Good luck!

  2. I loved this post! It seems that I’m often been the butt of the joke when I go out to get photographs of these crafty creatures out on our reserve.

  3. Hilarious post – made me laugh out loud! Thank goodness you are a man of great patience and are willing to share both your experiences and your wonderful photos.

  4. Hilarious post! This is the gritty reality of a “day in the life of a wildlife photographer.” It’s not all high adrenalin and “you shoulda been there” adventure. Sometimes, it’s just this: Patience, and a sense the animals have a better bead on you than you’ll ever get on them.

  5. Chris, I always look forward to your posts. Thank you for sharing your adventures with everyone.

    If you want some good prairie dog photos, I would suggest Custer State Park or Devil’s Tower. They have become accustomed to people and are relatively easy to photograph. Custer State Park does have the problem of people feeding them. This has caused the grasslands around areas frequented by visitors to be completely denuded.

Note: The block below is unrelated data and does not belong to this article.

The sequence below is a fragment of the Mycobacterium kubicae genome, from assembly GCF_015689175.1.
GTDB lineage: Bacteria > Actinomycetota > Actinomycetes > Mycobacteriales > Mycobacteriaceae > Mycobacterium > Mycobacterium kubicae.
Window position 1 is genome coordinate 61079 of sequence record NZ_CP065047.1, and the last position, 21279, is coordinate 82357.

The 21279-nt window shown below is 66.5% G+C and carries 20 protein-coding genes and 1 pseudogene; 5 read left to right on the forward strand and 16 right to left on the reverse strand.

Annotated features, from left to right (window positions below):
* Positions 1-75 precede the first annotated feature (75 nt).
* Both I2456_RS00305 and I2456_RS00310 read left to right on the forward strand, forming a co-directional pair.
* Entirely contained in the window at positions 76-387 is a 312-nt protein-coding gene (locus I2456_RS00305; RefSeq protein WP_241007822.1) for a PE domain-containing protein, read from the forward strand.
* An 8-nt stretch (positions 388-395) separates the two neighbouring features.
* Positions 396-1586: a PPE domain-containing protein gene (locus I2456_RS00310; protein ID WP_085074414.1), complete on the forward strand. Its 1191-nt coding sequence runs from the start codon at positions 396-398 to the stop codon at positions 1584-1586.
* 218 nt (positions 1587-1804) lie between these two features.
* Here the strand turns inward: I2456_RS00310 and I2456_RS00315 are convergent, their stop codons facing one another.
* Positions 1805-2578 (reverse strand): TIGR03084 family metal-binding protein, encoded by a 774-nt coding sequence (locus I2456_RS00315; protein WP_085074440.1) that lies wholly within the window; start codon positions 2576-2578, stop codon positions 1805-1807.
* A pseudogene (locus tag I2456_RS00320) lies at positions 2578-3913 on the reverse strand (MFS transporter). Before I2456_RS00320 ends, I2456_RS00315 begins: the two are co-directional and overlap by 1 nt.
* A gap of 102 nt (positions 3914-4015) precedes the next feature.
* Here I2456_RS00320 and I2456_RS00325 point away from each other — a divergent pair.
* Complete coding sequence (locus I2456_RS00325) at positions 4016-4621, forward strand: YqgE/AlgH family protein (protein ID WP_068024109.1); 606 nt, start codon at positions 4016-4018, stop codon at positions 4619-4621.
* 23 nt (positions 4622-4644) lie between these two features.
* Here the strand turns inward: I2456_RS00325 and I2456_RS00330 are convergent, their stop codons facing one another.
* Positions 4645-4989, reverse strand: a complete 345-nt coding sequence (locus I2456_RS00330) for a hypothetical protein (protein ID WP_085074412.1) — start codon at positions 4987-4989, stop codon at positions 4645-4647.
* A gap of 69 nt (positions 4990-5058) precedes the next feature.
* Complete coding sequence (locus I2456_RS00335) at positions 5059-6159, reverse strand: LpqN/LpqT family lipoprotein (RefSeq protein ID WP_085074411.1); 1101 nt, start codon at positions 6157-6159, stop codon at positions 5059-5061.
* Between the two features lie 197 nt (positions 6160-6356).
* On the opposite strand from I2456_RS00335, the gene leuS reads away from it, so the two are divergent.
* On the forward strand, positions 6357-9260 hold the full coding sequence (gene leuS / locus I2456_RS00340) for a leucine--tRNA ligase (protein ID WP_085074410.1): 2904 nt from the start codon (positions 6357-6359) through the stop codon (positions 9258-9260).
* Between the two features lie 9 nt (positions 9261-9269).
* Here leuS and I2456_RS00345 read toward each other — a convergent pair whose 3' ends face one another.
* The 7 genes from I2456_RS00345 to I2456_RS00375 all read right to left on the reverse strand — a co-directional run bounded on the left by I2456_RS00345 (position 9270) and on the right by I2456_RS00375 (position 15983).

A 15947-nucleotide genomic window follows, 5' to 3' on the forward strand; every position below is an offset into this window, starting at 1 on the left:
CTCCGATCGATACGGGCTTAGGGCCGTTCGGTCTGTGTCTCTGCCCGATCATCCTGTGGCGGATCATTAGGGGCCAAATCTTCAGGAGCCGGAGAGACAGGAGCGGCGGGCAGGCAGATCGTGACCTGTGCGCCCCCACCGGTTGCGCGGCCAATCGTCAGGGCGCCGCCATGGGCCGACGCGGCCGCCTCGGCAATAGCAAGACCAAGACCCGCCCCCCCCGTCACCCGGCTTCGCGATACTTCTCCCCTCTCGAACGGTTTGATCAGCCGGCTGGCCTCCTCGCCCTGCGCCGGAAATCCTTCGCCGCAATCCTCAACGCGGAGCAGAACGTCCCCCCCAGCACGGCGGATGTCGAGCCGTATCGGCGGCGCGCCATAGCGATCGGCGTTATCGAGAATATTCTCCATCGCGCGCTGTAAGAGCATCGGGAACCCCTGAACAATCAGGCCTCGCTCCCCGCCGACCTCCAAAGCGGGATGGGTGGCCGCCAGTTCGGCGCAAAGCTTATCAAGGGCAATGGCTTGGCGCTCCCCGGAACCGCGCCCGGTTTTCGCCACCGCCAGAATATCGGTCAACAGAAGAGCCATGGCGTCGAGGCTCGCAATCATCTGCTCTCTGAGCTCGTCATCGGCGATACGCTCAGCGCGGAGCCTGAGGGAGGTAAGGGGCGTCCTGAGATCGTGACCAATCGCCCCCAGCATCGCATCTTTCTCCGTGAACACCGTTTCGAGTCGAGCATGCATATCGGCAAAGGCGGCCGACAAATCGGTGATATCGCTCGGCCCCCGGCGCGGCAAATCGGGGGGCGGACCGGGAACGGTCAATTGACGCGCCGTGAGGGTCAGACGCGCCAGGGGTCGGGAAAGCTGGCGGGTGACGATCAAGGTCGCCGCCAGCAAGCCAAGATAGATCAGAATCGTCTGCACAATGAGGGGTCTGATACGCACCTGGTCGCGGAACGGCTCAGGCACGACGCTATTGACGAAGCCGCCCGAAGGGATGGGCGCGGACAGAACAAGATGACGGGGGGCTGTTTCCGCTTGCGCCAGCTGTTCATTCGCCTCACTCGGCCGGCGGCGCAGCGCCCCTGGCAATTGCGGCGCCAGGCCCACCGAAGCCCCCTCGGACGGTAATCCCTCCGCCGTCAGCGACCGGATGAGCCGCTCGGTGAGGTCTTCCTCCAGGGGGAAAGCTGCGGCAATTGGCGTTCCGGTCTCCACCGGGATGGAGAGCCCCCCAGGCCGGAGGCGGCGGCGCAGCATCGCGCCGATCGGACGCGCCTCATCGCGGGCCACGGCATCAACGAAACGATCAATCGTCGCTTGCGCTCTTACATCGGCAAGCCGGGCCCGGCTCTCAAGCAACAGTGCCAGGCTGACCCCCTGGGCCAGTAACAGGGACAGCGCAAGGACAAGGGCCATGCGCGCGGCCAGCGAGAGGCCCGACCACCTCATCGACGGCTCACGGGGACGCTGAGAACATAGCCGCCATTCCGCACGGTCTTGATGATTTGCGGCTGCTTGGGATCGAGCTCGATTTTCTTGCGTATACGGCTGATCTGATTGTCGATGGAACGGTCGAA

When I was at Denali National Park, the areas frequented by visitors attracted foxes. They were after the arctic ground squirrels that had become fat and stupid from being feed. I was taking a photo of a ground squirrel when a fox ran over the ridge. This ground squirrel escaped. All I ended up with was a blurry photo of the fox. The foxes were as unconcerned about people as a domestic cat. The foxes would wander through groups of people with any out concern. A ranger told me that some foolish lady actually tried to give one of the foxes a hug. This ranger then told me she had been posted outside to make sure no one tried to hug a fox again. The foxes may have lost a fear of people, but they were not pets.


  6. Related yet unrelated question, Chris. What impact will the new law in Nebraska forcing landowners with prairie dogs to control them to prevent them going onto neighboring lands have on management of this keystone species in the state?

    • Patrick – I think it’s too early to tell. I think much will depend upon the level of enforcement. County weed superintendents have plenty of other things to worry about besides enforcing prairie dog control, so unless a particular landowner or particular group of county commissioners is really pushy, I don’t think the sup’s will be looking for more work. If I ever get a decent batch of prairie dog photos, I’ll try to do a post that gets into the issue of prairie dogs on private lands in more detail.